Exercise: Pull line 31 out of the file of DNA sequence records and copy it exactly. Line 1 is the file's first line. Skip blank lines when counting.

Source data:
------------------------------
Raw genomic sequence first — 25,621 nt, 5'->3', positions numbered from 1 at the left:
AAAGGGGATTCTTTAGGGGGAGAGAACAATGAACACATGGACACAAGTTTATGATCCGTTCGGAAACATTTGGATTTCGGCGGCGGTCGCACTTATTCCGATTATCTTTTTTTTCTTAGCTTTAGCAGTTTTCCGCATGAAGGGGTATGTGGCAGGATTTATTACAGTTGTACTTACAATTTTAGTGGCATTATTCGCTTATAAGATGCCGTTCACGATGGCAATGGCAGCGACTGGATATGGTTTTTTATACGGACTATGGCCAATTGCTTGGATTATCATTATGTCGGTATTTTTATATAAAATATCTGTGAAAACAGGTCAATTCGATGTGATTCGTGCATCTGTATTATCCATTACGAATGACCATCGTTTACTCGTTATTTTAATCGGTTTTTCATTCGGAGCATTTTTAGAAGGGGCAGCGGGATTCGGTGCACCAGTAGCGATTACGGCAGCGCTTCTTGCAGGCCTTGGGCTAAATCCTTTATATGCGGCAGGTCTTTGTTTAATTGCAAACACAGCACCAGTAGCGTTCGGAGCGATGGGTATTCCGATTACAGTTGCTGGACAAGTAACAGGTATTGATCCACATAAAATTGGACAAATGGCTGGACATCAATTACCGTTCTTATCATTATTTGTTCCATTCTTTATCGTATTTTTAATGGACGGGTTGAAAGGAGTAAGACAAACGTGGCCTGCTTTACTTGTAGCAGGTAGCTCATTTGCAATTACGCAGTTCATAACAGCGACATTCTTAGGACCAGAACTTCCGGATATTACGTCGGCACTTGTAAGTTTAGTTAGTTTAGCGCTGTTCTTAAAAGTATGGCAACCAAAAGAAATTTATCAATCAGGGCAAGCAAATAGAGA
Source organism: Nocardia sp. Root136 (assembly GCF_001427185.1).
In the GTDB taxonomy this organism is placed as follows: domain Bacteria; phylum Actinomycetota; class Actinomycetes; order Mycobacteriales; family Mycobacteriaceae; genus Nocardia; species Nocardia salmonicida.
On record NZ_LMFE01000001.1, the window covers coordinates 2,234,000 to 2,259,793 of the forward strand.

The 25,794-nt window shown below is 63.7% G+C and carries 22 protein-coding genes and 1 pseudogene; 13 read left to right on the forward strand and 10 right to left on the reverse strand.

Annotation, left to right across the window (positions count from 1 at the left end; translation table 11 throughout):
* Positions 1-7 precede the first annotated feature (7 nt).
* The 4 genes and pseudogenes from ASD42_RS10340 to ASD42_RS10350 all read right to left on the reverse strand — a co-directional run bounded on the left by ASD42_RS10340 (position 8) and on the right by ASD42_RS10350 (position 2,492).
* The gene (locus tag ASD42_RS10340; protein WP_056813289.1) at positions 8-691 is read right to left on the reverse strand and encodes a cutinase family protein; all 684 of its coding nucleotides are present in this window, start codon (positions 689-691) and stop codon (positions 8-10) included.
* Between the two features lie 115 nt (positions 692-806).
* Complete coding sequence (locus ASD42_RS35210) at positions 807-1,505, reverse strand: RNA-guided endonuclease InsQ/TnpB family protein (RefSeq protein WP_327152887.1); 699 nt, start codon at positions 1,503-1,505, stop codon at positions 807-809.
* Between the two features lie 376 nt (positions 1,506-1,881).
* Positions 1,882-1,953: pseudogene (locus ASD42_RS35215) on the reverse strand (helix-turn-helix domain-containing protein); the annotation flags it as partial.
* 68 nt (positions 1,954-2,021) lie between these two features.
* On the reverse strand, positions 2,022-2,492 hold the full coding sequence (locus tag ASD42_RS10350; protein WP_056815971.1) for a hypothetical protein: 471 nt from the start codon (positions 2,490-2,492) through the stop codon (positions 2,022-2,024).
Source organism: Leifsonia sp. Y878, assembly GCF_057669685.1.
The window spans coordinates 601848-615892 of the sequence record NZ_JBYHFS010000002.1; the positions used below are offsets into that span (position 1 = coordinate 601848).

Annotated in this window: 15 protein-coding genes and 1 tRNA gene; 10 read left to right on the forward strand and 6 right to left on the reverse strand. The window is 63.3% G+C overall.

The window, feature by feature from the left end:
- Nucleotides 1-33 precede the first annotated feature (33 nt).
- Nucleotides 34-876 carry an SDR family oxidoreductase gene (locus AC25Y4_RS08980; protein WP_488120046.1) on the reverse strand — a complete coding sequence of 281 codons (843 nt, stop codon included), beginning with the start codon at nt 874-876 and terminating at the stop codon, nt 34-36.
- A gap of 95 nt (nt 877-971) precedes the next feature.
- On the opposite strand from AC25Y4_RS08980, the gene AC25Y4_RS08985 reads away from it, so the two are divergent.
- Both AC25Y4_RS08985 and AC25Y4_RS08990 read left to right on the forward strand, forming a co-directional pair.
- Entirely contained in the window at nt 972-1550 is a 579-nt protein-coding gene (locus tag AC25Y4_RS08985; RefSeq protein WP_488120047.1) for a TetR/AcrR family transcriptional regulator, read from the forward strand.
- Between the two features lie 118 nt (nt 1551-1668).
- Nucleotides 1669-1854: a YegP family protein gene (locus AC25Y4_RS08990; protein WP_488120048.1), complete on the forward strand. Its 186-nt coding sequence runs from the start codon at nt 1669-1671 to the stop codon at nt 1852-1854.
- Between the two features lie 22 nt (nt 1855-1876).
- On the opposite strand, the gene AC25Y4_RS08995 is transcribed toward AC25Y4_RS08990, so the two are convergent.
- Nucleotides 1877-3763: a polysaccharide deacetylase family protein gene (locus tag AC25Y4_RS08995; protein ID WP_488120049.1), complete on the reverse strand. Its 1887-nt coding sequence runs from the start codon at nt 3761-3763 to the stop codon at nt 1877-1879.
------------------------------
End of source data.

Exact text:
- Nucleotides 1877-3763: a polysaccharide deacetylase family protein gene (locus tag AC25Y4_RS08995; protein ID WP_488120049.1), complete on the reverse strand. Its 1887-nt coding sequence runs from the start codon at nt 3761-3763 to the stop codon at nt 1877-1879.